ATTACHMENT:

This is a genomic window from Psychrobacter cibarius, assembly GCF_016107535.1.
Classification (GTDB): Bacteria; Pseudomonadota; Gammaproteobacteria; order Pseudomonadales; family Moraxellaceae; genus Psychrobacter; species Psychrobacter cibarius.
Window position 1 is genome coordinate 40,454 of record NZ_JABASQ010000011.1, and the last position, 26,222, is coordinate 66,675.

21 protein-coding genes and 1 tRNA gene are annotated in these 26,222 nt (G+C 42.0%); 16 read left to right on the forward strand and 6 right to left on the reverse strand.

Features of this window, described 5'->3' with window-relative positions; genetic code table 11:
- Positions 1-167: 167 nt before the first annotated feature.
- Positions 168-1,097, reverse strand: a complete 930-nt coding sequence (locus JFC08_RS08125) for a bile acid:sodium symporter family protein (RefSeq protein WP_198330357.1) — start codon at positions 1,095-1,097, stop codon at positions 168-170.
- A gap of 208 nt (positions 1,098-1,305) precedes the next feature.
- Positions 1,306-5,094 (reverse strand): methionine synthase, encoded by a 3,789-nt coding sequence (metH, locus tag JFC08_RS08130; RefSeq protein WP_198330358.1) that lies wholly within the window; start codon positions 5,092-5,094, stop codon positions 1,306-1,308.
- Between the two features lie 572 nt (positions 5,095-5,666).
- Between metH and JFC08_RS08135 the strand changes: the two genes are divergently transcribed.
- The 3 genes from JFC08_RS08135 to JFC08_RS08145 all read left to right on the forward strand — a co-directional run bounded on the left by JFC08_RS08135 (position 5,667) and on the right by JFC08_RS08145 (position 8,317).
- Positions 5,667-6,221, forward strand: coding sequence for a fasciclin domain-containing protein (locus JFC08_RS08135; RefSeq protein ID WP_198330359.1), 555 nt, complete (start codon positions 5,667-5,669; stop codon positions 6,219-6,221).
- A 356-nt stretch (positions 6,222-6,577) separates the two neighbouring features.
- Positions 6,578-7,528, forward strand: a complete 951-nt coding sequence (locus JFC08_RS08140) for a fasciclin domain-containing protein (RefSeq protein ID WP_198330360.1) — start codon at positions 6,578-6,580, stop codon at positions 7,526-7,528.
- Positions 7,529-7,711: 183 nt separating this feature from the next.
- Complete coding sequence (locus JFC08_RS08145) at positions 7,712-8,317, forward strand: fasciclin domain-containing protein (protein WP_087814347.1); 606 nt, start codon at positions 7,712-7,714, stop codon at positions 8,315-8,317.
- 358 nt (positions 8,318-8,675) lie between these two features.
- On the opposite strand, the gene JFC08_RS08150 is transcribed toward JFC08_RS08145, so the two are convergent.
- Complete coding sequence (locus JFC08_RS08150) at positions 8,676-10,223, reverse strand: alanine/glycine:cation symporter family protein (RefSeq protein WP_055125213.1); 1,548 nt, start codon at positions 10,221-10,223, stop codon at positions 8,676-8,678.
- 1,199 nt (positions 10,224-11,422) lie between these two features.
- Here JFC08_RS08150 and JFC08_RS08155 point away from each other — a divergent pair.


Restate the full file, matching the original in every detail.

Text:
This is a genomic window from Psychrobacter cibarius, assembly GCF_016107535.1.
Classification (GTDB): Bacteria; Pseudomonadota; Gammaproteobacteria; order Pseudomonadales; family Moraxellaceae; genus Psychrobacter; species Psychrobacter cibarius.
Window position 1 is genome coordinate 40,454 of record NZ_JABASQ010000011.1, and the last position, 26,222, is coordinate 66,675.

21 protein-coding genes and 1 tRNA gene are annotated in these 26,222 nt (G+C 42.0%); 16 read left to right on the forward strand and 6 right to left on the reverse strand.

Features of this window, described 5'->3' with window-relative positions; genetic code table 11:
- Positions 1-167: 167 nt before the first annotated feature.
- Positions 168-1,097, reverse strand: a complete 930-nt coding sequence (locus JFC08_RS08125) for a bile acid:sodium symporter family protein (RefSeq protein WP_198330357.1) — start codon at positions 1,095-1,097, stop codon at positions 168-170.
- A gap of 208 nt (positions 1,098-1,305) precedes the next feature.
- Positions 1,306-5,094 (reverse strand): methionine synthase, encoded by a 3,789-nt coding sequence (metH, locus tag JFC08_RS08130; RefSeq protein WP_198330358.1) that lies wholly within the window; start codon positions 5,092-5,094, stop codon positions 1,306-1,308.
- Between the two features lie 572 nt (positions 5,095-5,666).
- Between metH and JFC08_RS08135 the strand changes: the two genes are divergently transcribed.
- The 3 genes from JFC08_RS08135 to JFC08_RS08145 all read left to right on the forward strand — a co-directional run bounded on the left by JFC08_RS08135 (position 5,667) and on the right by JFC08_RS08145 (position 8,317).
- Positions 5,667-6,221, forward strand: coding sequence for a fasciclin domain-containing protein (locus JFC08_RS08135; RefSeq protein ID WP_198330359.1), 555 nt, complete (start codon positions 5,667-5,669; stop codon positions 6,219-6,221).
- A 356-nt stretch (positions 6,222-6,577) separates the two neighbouring features.
- Positions 6,578-7,528, forward strand: a complete 951-nt coding sequence (locus JFC08_RS08140) for a fasciclin domain-containing protein (RefSeq protein ID WP_198330360.1) — start codon at positions 6,578-6,580, stop codon at positions 7,526-7,528.
- Positions 7,529-7,711: 183 nt separating this feature from the next.
- Complete coding sequence (locus JFC08_RS08145) at positions 7,712-8,317, forward strand: fasciclin domain-containing protein (protein WP_087814347.1); 606 nt, start codon at positions 7,712-7,714, stop codon at positions 8,315-8,317.
- 358 nt (positions 8,318-8,675) lie between these two features.
- On the opposite strand, the gene JFC08_RS08150 is transcribed toward JFC08_RS08145, so the two are convergent.
- Complete coding sequence (locus JFC08_RS08150) at positions 8,676-10,223, reverse strand: alanine/glycine:cation symporter family protein (RefSeq protein WP_055125213.1); 1,548 nt, start codon at positions 10,221-10,223, stop codon at positions 8,676-8,678.
- 1,199 nt (positions 10,224-11,422) lie between these two features.
- Here JFC08_RS08150 and JFC08_RS08155 point away from each other — a divergent pair.